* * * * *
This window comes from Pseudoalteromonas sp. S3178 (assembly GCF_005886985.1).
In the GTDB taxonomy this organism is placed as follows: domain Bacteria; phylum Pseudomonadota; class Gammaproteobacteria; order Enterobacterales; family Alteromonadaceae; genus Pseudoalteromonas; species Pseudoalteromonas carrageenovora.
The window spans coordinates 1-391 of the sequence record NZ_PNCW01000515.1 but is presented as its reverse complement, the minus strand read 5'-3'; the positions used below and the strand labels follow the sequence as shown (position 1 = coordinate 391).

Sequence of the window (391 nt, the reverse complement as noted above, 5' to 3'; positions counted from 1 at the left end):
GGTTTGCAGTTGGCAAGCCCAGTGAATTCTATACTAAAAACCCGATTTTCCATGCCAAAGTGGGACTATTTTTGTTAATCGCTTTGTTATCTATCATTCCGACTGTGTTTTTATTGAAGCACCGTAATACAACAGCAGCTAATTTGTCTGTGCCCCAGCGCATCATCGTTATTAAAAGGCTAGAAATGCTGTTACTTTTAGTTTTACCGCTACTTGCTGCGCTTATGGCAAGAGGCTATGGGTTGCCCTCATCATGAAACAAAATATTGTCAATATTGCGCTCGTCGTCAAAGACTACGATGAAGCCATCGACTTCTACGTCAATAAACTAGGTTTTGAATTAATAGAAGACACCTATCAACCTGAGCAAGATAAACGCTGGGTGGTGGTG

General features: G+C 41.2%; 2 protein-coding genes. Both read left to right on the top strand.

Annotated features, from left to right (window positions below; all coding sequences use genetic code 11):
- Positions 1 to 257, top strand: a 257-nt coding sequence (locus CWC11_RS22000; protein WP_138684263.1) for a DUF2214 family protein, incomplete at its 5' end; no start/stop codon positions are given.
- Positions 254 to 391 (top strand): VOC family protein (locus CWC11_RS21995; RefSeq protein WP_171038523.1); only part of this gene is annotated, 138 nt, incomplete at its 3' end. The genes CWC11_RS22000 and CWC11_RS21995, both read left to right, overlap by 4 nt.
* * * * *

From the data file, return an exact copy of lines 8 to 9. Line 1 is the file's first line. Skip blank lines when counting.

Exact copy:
- Positions 1 to 257, top strand: a 257-nt coding sequence (locus CWC11_RS22000; protein WP_138684263.1) for a DUF2214 family protein, incomplete at its 5' end; no start/stop codon positions are given.
- Positions 254 to 391 (top strand): VOC family protein (locus CWC11_RS21995; RefSeq protein WP_171038523.1); only part of this gene is annotated, 138 nt, incomplete at its 3' end. The genes CWC11_RS22000 and CWC11_RS21995, both read left to right, overlap by 4 nt.